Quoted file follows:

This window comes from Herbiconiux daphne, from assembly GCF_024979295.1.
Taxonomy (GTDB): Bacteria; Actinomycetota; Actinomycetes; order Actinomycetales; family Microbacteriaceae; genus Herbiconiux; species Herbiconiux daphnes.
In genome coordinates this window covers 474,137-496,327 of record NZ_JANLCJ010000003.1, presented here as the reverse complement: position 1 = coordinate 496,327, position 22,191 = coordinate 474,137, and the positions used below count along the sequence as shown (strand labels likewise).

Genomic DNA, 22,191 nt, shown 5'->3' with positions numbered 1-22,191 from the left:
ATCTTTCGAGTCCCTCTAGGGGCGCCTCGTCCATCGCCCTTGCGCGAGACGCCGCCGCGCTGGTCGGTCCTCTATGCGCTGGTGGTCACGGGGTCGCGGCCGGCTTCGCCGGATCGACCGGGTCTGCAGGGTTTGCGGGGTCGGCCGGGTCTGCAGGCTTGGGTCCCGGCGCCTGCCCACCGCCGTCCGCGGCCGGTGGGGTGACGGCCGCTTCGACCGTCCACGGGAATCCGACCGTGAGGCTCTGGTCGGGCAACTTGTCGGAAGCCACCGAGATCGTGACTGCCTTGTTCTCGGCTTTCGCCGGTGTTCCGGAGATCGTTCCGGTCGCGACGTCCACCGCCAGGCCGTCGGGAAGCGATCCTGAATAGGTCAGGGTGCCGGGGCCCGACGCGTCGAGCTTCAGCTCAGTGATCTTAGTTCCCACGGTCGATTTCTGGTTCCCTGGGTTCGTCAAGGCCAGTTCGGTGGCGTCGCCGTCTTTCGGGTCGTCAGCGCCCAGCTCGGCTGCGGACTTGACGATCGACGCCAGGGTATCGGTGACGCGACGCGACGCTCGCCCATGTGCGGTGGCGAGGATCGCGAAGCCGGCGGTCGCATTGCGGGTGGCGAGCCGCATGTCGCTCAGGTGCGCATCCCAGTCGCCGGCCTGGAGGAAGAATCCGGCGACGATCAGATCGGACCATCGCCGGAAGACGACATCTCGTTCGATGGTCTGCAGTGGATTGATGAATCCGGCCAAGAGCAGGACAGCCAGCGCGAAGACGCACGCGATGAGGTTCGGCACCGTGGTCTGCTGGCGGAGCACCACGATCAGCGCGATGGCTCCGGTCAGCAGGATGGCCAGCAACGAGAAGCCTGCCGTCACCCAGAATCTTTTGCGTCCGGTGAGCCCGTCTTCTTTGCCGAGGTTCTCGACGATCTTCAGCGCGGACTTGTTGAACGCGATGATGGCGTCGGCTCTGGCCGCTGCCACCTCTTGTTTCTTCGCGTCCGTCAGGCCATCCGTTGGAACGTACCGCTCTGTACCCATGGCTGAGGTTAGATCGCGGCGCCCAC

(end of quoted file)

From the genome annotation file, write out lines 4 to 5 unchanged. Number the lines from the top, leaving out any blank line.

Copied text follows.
Genomic DNA, 22,191 nt, shown 5'->3' with positions numbered 1-22,191 from the left:
ATCTTTCGAGTCCCTCTAGGGGCGCCTCGTCCATCGCCCTTGCGCGAGACGCCGCCGCGCTGGTCGGTCCTCTATGCGCTGGTGGTCACGGGGTCGCGGCCGGCTTCGCCGGATCGACCGGGTCTGCAGGGTTTGCGGGGTCGGCCGGGTCTGCAGGCTTGGGTCCCGGCGCCTGCCCACCGCCGTCCGCGGCCGGTGGGGTGACGGCCGCTTCGACCGTCCACGGGAATCCGACCGTGAGGCTCTGGTCGGGCAACTTGTCGGAAGCCACCGAGATCGTGACTGCCTTGTTCTCGGCTTTCGCCGGTGTTCCGGAGATCGTTCCGGTCGCGACGTCCACCGCCAGGCCGTCGGGAAGCGATCCTGAATAGGTCAGGGTGCCGGGGCCCGACGCGTCGAGCTTCAGCTCAGTGATCTTAGTTCCCACGGTCGATTTCTGGTTCCCTGGGTTCGTCAAGGCCAGTTCGGTGGCGTCGCCGTCTTTCGGGTCGTCAGCGCCCAGCTCGGCTGCGGACTTGACGATCGACGCCAGGGTATCGGTGACGCGACGCGACGCTCGCCCATGTGCGGTGGCGAGGATCGCGAAGCCGGCGGTCGCATTGCGGGTGGCGAGCCGCATGTCGCTCAGGTGCGCATCCCAGTCGCCGGCCTGGAGGAAGAATCCGGCGACGATCAGATCGGACCATCGCCGGAAGACGACATCTCGTTCGATGGTCTGCAGTGGATTGATGAATCCGGCCAAGAGCAGGACAGCCAGCGCGAAGACGCACGCGATGAGGTTCGGCACCGTGGTCTGCTGGCGGAGCACCACGATCAGCGCGATGGCTCCGGTCAGCAGGATGGCCAGCAACGAGAAGCCTGCCGTCACCCAGAATCTTTTGCGTCCGGTGAGCCCGTCTTCTTTGCCGAGGTTCTCGACGATCTTCAGCGCGGACTTGTTGAACGCGATGATGGCGTCGGCTCTGGCCGCTGCCACCTCTTGTTTCTTCGCGTCCGTCAGGCCATCCGTTGGAACGTACCGCTCTGTACCCATGGCTGAGGTTAGATCGCGGCGCCCAC